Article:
I live on Cape Cod in Massachusetts and although we are zone 6 I was wondering if an Italian cypress could survive?
Jane G on May 24, 2015
Best Answer: It would not be our recommendation to plant an Italian Cypress in a zone 6. Although, we have had customers to grow plants outside of their zone and have success with a little extra TLC.
Reply · Report · Angela SStaff on Sep 30, 2015
· Add Answer · I Have This Question Too (1)
is the Italian cypress deer resistant?
bob l on Apr 4, 2015
Best Answer: Yes, the Italian Cypress has been known to be deer resistant.
Reply · Report · Angela SStaff on Oct 16, 2015
· Add Answer · I Have This Question Too (1)
Will ItalianCypress trees grow in Zone 6?
Susie on Apr 4, 2015
Best Answer: The Italian Cypress is not recommended in a zone 6 due to the cold winters.
Reply · Report · Angela SStaff on Oct 16, 2015
· Add Answer · I Have This Question Too (1)
What is life expectancy of the Italian Cypress ?
James G on Oct 1, 2014
Best Answer: Italian Cypress can live up to 1,000 years.
Reply · Report · Angela SStaff on Dec 9, 2014
· Add Answer · I Have This Question Too (1)
Are there cold hardy varieties?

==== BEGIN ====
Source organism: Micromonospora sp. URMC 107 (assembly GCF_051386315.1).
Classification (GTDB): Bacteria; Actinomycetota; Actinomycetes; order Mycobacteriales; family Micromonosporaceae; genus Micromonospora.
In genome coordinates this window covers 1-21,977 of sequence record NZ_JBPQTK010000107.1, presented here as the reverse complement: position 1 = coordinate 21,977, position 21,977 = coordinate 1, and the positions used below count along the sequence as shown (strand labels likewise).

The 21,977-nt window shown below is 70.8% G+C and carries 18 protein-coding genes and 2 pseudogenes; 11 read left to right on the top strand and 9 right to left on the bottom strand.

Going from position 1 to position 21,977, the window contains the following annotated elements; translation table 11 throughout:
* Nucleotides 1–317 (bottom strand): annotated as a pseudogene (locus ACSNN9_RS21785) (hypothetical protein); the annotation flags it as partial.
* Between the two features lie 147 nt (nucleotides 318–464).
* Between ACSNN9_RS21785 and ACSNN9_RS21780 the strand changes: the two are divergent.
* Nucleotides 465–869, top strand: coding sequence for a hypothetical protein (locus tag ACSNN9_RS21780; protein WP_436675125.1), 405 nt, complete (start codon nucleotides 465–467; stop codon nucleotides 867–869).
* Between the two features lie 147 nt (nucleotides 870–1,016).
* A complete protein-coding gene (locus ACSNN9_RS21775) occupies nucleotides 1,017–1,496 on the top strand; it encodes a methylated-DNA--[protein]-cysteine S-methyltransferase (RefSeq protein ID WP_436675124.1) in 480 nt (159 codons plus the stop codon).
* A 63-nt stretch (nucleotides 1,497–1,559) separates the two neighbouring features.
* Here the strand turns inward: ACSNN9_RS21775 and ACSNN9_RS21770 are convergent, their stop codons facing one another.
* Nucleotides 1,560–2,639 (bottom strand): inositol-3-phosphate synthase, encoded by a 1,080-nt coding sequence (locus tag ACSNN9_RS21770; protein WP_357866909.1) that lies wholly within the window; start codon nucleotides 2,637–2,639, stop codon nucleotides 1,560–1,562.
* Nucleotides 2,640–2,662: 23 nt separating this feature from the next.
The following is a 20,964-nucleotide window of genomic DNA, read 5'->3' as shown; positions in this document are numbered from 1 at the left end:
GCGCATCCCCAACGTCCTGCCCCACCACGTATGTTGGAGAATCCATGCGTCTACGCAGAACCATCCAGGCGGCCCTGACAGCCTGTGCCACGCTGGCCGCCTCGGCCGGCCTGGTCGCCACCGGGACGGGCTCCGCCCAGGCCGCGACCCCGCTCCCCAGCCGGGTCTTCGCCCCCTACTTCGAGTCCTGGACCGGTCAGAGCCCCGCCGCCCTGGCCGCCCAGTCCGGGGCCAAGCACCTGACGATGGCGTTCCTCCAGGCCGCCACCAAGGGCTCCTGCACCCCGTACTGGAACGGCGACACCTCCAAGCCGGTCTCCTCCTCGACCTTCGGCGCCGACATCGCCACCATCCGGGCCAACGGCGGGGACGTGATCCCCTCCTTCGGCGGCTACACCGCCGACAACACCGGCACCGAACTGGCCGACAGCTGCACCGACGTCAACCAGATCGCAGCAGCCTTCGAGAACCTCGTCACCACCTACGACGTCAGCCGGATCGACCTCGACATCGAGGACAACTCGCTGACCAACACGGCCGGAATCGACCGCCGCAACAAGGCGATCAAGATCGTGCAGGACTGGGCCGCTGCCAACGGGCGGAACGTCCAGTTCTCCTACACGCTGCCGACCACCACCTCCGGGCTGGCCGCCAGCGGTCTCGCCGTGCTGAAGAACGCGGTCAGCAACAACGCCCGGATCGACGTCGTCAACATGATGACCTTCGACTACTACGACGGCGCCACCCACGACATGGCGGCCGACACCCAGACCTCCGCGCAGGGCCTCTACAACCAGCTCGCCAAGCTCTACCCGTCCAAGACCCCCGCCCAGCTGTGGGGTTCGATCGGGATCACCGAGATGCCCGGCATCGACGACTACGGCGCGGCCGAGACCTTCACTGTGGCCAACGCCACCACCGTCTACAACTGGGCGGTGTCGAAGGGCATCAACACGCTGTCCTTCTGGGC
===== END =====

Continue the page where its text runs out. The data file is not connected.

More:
A shopper on Jul 25, 2014
Best Answer: Unfortunately the Italian Cypress doesn't have a cold hardier variety. We commend looking into the Emerald Green Thuja or Willow Hybrid as alternatives.
Reply · Report · Allison BStaff on Jul 28, 2014
· Add Answer · I Have This Question Too (1)
When can Italian Cypress be planted? We live in Charlotte, NC and wanted to plant this month (August).
David D on Aug 1, 2016
Best Answer: I am not an expert on your area, (I live in Tampa, FL and we have no winter to speak of), but I think it should be okay to plant in August, if you make sure that it gets watered fairly often while getting established. Mine adjusted well and they have grown pretty quickly.
Reply · Report · Suzanne G on Aug 1, 2016
· Add Answer · I Have This Question Too (0)

Shipping Details

Most items ship the next business day unless otherwise noted


Orders are occasionally delayed if we see really bad weather approaching, or if we encounter unusual circumstances. A small number of our plants show a specific release date. If you purchase one of these and would like your other items sooner, just let us know.